Major historical events play tricks on the mind. It’s hard sometimes to remember how it actually was rather than how it’s been played and replayed in the media. It’s kind of weird sometimes. But that doesn’t really keep us from remembering.
Image courtesy of Victor Habbick at FreeDigitalPhotos.net
If you discount the memorable assassinations that took place in the sixties—all in my true childhood, before I reached the age of six—the first major event in my lifetime was probably the whole Watergate scandal leading to the resignation of President Nixon. But, really, the only thing I remember about that entire fiasco is that people were always talking about it. The news, my parents, really, all the grown-ups. I wasn’t quite eleven by the time Nixon left office, and it’s when I learned the word impeach. Though, at the time, I misunderstood what was happening and thought he was leaving office because he had officially been impeached.
The first event I remember more clearly was the Iran hostage affair. Sometimes it makes me feel old that I remember a time when there wasn’t a Nightline program, and when all it did was cover the hostage situation. Still, though I was certainly old enough to understand more fully, I have never been a particularly engaged person when it comes to current events; they tend to be sort of peripheral for me. I was in high school when all of this happened, and I clearly remember the day the hostages were released and they made an announcement over the PA system when they crossed into friendly skies, and again (the next day? two days later?) when they landed back in the U.S. But the weird memory thing is that my mind pictures me in my middle school when I heard that announcement. I’m not sure why, and I sometimes wonder if maybe I was visiting my old school for some reason that day, but I have no specific memory of that, so I think it’s probably just faulty recollection.
Then there was President Reagan’s attempted assassination, though I remember it with what they like to call “flashbulb memory”. I was having lunch with my mom that day; she’d picked me up from school for a girls’ afternoon break, and I was planning on returning for the final hour of class. We were going to make a quick stop by my grandmother’s house for something and were driving down her street when we heard the news on the radio. My mom decided I could skip the last of the school day and we watched the news coverage for the rest of the afternoon. I remember she was convinced that Reagan was going to die, as she said the earliest reports of the Kennedy assassination had also been only about a “shooting” and an emergency trip to the hospital. Thankfully, she was wrong about that, but I don’t have too many other memories of the event.
Which brings us to the event that happened 27 years ago today, the loss of the shuttle Challenger. I was working at our local Orange Julius at the time, and a manager from the jewelry store walked across the mall to ask if we’d “heard about the shuttle”. I knew it was launching, knew that Christa McAuliffe was onboard, but beyond that, didn’t know much about it. He was the one who broke the news to us. It’s kind of weird, in today’s world of instant information, to think about how things were then and how delayed information could be. I’d guess it was at least an hour before we got the news, unthinkable today, with Twitter and Facebook and news alerts delivered to our phones. For an hour or so, my co-worker and I tried to get news from the radio and took turns walking across the mall to the jeweler, where they had a TV in the back room, but, finally, I made a quick run home (about a five minute drive) to pick up my own portable television so we could keep tabs on what was going on. Not that there was really anything to keep tabs on, of course—it was going to be months before the world would know about faulty O rings and the flawed decision-making processes at NASA that caused the tragedy. Still, it is in moments like those that we seem to find some measure of comfort in simply listening to people talk about things. I’ve never understood that, but I know it to be true. I remember going home that day and continuing to watch the coverage on CNN, a channel that was not one of my favorites, but I was glad to have it that day. As an aside, I know intellectually that we had cable at the time of Reagan’s shooting, but I have absolutely no memory of watching CNN that day. Because it was too new to us? Or because we were just still more comfortable with the networks? Who knows, but whatever it was seems to have shifted in the intervening five years.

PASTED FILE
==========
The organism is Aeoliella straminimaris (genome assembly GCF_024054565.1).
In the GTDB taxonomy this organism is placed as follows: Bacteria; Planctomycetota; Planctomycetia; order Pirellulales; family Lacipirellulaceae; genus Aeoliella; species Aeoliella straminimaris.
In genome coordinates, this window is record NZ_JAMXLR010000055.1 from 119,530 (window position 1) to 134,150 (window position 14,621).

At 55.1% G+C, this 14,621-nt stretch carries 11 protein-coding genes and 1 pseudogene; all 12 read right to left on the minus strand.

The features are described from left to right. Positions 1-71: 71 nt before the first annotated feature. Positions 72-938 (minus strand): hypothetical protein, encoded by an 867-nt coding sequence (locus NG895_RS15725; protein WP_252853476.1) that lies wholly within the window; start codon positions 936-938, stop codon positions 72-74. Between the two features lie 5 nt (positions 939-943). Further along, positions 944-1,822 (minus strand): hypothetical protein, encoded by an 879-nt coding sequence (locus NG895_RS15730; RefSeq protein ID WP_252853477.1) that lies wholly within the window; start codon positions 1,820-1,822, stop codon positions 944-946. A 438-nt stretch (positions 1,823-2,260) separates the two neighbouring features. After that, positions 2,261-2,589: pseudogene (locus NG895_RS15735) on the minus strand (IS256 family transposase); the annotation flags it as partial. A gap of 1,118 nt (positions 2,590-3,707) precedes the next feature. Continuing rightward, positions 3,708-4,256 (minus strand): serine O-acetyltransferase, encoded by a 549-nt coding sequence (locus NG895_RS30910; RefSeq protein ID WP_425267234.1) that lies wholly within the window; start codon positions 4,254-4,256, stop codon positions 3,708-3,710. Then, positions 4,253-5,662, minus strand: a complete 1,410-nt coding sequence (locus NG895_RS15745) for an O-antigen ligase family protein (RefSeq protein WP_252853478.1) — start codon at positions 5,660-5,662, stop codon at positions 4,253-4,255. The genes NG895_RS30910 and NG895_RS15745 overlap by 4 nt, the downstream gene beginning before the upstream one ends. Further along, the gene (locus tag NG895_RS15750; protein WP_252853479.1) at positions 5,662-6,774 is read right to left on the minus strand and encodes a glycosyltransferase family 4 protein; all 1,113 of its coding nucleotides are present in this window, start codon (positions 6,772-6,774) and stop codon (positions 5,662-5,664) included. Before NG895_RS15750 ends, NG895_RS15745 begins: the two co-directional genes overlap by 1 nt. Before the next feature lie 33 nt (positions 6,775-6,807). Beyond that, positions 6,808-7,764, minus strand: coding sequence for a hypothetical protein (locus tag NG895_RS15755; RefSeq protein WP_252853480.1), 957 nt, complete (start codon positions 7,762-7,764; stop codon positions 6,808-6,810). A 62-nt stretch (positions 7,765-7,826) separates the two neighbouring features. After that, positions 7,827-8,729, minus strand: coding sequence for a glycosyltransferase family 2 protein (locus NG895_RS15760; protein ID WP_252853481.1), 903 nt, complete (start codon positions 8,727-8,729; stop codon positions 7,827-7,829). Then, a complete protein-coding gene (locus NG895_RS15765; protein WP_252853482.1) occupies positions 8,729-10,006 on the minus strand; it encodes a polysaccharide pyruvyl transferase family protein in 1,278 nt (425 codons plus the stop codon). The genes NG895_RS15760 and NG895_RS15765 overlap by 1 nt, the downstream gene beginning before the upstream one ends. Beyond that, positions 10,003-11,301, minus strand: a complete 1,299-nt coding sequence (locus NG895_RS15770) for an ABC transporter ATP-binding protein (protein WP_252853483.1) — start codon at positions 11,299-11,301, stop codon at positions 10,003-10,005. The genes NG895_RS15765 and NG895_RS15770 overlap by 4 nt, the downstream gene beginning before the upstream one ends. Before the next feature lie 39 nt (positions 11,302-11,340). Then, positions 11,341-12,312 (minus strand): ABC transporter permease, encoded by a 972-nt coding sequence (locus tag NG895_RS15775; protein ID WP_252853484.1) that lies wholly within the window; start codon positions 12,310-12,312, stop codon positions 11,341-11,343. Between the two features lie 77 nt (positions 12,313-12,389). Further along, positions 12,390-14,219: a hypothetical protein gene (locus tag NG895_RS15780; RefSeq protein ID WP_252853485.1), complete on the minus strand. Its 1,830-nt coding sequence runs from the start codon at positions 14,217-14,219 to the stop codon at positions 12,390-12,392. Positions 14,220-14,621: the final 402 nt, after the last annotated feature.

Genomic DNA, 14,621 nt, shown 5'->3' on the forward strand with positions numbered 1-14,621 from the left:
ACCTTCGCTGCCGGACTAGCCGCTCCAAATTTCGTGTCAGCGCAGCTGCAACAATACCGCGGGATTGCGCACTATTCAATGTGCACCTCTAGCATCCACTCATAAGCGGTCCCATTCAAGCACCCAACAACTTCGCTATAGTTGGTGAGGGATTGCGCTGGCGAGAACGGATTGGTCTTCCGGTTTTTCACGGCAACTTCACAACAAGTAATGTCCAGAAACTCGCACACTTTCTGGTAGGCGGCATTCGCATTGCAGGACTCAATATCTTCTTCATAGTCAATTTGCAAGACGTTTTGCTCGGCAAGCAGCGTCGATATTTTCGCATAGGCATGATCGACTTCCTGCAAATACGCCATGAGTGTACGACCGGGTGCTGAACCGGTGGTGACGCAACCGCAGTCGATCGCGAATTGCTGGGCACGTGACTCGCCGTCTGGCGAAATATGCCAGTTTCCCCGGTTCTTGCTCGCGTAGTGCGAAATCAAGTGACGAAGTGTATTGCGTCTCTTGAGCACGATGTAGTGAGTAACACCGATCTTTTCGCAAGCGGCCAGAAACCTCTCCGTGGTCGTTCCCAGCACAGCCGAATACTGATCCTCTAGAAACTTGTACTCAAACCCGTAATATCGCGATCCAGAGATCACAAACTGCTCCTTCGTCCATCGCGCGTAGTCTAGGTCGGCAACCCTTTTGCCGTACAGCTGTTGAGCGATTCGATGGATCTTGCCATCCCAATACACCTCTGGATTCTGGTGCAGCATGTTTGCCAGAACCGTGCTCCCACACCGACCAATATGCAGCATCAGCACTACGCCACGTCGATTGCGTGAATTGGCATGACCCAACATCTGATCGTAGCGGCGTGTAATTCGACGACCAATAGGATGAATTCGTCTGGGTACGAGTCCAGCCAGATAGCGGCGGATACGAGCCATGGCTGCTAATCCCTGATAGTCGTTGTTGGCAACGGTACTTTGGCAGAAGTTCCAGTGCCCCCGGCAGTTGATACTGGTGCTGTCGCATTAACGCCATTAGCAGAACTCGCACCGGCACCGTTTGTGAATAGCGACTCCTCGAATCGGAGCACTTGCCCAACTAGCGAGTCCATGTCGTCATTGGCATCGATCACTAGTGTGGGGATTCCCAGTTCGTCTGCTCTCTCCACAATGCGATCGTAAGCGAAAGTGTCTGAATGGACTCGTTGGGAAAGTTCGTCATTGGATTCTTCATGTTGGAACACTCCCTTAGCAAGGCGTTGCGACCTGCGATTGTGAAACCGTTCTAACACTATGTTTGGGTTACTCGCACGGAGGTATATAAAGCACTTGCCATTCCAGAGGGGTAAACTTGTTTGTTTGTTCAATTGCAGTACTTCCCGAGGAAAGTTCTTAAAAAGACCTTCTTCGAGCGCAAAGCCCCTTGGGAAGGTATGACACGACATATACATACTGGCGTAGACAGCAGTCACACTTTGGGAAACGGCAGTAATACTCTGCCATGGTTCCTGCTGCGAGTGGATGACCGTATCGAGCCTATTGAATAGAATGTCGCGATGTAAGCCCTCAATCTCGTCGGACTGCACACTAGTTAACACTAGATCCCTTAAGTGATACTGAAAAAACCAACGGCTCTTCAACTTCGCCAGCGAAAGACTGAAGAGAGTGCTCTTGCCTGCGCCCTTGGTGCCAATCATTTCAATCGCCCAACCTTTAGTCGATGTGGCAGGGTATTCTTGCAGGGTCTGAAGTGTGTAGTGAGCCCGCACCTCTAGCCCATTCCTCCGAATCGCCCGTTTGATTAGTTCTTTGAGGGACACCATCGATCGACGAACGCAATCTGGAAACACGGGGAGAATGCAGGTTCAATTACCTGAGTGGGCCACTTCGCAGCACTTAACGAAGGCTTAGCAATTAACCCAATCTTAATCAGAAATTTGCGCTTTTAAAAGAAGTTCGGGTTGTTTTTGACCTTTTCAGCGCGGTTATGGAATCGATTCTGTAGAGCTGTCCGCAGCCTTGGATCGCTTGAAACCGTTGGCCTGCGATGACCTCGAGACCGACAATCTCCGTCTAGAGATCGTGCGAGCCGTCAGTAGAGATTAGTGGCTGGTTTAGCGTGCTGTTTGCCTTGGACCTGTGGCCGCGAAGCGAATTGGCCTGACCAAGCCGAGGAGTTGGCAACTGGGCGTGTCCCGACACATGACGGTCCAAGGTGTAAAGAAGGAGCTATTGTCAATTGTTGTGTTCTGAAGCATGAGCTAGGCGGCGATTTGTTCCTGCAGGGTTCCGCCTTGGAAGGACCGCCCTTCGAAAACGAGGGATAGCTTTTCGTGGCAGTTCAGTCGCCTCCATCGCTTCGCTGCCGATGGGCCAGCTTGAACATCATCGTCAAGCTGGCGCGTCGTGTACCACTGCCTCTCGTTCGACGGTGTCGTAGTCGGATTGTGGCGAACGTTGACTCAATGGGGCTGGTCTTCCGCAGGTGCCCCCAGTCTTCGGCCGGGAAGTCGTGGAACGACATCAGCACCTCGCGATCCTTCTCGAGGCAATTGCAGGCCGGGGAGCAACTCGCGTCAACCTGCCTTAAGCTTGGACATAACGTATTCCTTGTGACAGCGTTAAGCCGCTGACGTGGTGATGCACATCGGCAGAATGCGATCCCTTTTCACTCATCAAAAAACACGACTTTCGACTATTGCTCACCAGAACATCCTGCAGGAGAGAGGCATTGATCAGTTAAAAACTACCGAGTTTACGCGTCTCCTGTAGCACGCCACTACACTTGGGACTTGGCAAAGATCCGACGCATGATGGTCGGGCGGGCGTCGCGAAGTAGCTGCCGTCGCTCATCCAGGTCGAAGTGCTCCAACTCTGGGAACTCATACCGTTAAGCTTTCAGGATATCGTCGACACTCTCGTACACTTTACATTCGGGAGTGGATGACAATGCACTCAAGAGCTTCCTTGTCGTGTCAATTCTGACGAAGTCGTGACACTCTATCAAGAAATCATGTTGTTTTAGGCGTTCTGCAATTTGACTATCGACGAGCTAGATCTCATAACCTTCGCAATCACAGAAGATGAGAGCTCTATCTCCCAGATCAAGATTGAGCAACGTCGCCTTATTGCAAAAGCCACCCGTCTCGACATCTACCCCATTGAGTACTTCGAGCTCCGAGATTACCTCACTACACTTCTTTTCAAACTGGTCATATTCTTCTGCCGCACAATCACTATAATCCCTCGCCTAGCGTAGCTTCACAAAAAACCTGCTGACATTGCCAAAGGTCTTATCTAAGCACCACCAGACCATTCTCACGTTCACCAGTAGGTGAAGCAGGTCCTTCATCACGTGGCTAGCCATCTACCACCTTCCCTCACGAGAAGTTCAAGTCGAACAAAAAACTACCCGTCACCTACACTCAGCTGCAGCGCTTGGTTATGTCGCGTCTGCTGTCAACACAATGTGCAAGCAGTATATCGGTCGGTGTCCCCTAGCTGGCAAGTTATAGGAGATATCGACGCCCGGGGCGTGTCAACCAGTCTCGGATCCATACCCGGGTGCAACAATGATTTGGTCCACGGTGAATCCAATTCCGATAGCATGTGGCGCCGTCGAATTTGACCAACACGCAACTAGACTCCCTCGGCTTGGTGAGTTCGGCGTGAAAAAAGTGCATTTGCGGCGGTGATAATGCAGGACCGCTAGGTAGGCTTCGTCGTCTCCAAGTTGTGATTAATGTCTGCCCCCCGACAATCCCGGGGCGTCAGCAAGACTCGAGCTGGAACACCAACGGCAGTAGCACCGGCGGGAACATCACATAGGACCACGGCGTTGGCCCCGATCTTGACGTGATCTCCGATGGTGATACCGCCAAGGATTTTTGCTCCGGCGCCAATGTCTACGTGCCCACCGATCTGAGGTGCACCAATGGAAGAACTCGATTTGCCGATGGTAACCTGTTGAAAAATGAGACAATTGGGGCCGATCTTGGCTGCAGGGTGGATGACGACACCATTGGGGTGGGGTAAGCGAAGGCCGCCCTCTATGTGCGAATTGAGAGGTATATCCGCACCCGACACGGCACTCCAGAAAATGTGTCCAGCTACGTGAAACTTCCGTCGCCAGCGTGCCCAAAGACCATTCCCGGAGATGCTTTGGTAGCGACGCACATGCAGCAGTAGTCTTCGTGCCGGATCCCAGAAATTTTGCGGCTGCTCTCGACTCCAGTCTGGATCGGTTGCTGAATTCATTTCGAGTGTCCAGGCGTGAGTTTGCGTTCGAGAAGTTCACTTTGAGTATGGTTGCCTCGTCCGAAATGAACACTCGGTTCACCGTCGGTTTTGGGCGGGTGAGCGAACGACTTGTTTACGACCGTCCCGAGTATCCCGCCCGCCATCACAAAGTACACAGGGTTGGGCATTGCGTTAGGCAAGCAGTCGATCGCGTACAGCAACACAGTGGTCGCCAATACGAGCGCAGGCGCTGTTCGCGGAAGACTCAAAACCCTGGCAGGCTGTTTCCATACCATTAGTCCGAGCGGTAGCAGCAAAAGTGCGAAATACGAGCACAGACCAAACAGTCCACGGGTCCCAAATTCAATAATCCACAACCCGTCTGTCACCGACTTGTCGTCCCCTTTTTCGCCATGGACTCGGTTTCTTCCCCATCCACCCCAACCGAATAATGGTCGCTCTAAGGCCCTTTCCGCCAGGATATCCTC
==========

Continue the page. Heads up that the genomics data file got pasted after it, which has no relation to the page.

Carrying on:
And, just to close the circle on the technology of of historic events, years later, I was again working when our first African-American president was sworn into office. We had many televisions in our center, but they were always silent, so I was sitting at my desk, watching it on the computer so that I could hear the audio. And, my team was being inundated with calls from customers who were unable to watch on their phones because so many people were trying to do the same thing, the network simply couldn’t keep up. (Heck, even cnn.com was having some difficulty.)
But, whatever the event, and however it was communicated to me, these moments are fixed firmly in my mind, even if they are skewed, or maybe even simply misremembered entirely. They’re not only part of my nation’s history, but part of my history, and they make up part of who I am.
What are your memories of the major moments of history?